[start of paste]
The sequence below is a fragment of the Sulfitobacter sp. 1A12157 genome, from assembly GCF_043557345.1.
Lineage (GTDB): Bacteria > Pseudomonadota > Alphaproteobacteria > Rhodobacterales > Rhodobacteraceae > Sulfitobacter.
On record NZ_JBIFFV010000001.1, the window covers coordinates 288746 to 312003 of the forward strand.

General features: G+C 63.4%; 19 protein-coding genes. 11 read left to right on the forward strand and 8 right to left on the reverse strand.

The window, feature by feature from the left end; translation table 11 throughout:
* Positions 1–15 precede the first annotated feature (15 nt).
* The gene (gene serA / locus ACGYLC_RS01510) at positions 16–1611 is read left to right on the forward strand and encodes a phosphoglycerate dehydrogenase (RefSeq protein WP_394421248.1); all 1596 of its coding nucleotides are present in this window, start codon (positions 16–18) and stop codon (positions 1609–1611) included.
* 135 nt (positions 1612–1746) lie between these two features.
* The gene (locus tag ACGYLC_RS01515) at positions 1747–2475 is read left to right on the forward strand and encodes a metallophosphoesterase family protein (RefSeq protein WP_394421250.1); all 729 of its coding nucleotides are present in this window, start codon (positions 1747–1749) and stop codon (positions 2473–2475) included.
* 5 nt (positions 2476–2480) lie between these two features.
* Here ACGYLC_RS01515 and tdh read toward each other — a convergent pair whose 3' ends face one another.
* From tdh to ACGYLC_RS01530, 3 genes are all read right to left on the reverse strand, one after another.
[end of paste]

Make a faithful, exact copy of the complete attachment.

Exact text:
The sequence below is a fragment of the Sulfitobacter sp. 1A12157 genome, from assembly GCF_043557345.1.
Lineage (GTDB): Bacteria > Pseudomonadota > Alphaproteobacteria > Rhodobacterales > Rhodobacteraceae > Sulfitobacter.
On record NZ_JBIFFV010000001.1, the window covers coordinates 288746 to 312003 of the forward strand.

General features: G+C 63.4%; 19 protein-coding genes. 11 read left to right on the forward strand and 8 right to left on the reverse strand.

The window, feature by feature from the left end; translation table 11 throughout:
* Positions 1–15 precede the first annotated feature (15 nt).
* The gene (gene serA / locus ACGYLC_RS01510) at positions 16–1611 is read left to right on the forward strand and encodes a phosphoglycerate dehydrogenase (RefSeq protein WP_394421248.1); all 1596 of its coding nucleotides are present in this window, start codon (positions 16–18) and stop codon (positions 1609–1611) included.
* 135 nt (positions 1612–1746) lie between these two features.
* The gene (locus tag ACGYLC_RS01515) at positions 1747–2475 is read left to right on the forward strand and encodes a metallophosphoesterase family protein (RefSeq protein WP_394421250.1); all 729 of its coding nucleotides are present in this window, start codon (positions 1747–1749) and stop codon (positions 2473–2475) included.
* 5 nt (positions 2476–2480) lie between these two features.
* Here ACGYLC_RS01515 and tdh read toward each other — a convergent pair whose 3' ends face one another.
* From tdh to ACGYLC_RS01530, 3 genes are all read right to left on the reverse strand, one after another.